‘The program will need to continue making strides on offense’

‘The program will need to continue making strides on offense’

Georgia football was the best team in the sport last year, taking home its first national championship since 1980. The program has recruited, and developed, talent as well as anyone. Kirby Smart isn’t going anywhere, as he’s poised to sign a big new contract at some point this offseason.

The future is very bright for the Georgia football program. So much so that ESPN’s Adam Rittenberg placed Georgia No. 2 overall in his future power rankings for the sport. Just behind Alabama, which Georgia took down in the recent National Championship game.

The Bulldogs have been successful under Smart in large part because of it defense. And yet, it is the offense that Rittenberg believes will shape the future of the Georgia program.

“Georgia could soon occupy the top spot in these rankings, but the program will need to continue making strides on offense,” Rittenberg wrote. “Smart should always produce top-3 defenses, but units like last year’s, which went on to produce a record five NFL first-round draft picks, don’t come around every season.

“The Bulldogs ultimately will need to win more because of their offense and passing game.”

Georgia’s defense was dominant a season ago, leading the nation in scoring defense while also ranking in the top-5 in rush defense, total defense, sacks and yards per allowed play. But the offense wasn’t some middling unit last season.

Related: What Kirby Smart, Todd Monken contracts say about the direction of Georgia football

Even with Georgia rotating between quarterbacks due to injuries to JT Daniels, the Bulldogs still averaged 38.6 points per game. That was ninth-best in the country. The offense ranked fourth in yards per play, at 6.98. That’s actually ahead of Oklahoma and Alabama. Georgia also ranked in the top 10 in touchdown passes and yards per attempt last season. The Bulldogs might not throw it as often as other programs, but Georgia proved to be effective when doing so.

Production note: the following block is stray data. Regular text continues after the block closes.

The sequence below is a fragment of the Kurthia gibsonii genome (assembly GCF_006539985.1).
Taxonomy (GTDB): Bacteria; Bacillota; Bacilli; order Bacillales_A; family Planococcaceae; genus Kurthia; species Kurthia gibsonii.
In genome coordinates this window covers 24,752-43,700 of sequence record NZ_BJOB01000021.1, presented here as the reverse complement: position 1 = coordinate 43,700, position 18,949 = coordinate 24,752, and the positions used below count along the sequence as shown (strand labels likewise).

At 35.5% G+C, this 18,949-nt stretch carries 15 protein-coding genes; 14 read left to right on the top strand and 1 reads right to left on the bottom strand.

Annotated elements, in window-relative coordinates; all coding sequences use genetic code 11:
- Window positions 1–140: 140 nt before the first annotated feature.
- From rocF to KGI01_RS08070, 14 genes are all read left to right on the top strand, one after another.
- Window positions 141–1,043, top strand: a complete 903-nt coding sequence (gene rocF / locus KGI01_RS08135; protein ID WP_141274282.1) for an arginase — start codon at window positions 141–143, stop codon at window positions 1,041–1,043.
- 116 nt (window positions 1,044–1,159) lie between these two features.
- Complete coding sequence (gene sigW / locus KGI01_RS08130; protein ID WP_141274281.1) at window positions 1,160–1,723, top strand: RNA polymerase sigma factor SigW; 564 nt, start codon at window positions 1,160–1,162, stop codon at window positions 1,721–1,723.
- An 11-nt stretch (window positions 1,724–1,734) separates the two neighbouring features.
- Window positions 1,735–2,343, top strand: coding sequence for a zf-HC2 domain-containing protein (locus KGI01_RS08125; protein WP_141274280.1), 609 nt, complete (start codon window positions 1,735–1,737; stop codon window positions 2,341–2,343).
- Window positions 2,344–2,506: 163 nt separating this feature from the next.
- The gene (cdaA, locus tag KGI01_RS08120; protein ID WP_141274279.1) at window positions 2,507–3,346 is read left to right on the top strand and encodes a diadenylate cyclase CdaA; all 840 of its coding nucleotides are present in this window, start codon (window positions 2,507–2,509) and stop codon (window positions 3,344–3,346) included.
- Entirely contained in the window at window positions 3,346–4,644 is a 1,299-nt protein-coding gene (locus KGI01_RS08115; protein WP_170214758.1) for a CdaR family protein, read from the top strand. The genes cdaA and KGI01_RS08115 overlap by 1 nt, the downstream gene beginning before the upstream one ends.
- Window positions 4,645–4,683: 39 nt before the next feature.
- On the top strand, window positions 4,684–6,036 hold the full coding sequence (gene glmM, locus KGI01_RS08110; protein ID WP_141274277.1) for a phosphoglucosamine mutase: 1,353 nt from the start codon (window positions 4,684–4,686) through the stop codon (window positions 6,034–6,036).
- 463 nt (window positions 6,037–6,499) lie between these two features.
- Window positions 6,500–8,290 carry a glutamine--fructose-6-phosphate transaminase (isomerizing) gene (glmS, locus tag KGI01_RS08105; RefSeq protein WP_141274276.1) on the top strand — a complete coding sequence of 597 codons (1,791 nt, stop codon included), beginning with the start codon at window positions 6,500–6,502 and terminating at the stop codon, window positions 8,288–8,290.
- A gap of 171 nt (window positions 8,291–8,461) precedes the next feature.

The Bulldogs also bring back a lot of important offensive contributors on the side of the ball. Quarterback Stetson Bennett returns after tossing 29 touchdown passes last season, as does star tight end Brock Bowers.

Offensive coordinator Todd Monken also signed a new contract this offseason that will make him the highest-paid offensive coordinator in the sport. He’s entering his third season at Georgia and the offense has improved in each year he’s been in the program. With playmakers like Kendall Milton, Kenny McIntosh, Kearis Jackson and Darnell Washington eager for bigger roles, the Georgia offense should have plenty of talent to help carry a new-look defense in 2022.

Related: Georgia football quarterback Stetson Bennett still not getting recognition from national media

Even with the losses Georgia suffered this offseason, the Bulldogs still have as much talent as anyone when it comes to the defensive side of the ball. Defensive tackle Jalen Carter, outside linebacker Nolan Smith and cornerback Kelee Ringo give Georgia difference makers at each level of the defense.

In Rittenberg’s rankings, Georgia is sandwiched between Alabama and Ohio State. Those two programs have become best known for their offenses and recent seasons. Texas A&M comes in at No. 4 in the rankings, buoyed by the No. 1 overall recruiting class signed by the Aggies in 2022. Alabama inked the No. 2 class and Georgia signed the No. 3 overall class in the 2022 recruiting cycle.

The rest of the SEC though doesn’t have the same rosy outlook as the teams at the top. LSU is the only other SEC team to appear in the top-20 as the Tigers slot in at No. 10. Florida and Kentucky both squeak into the rankings at No. 22 and No. 25 respectively. Rittenberg’s rankings take a look at the next three years, which would seem to indicate that Georgia likely isn’t to be challenged by any of its divisional foes.

Changes are coming to the SEC, but not until the 2025 season when Texas and Oklahoma join the league. Until then, it appears Georgia will be as well-positioned as anyone to battle for college football supremacy.

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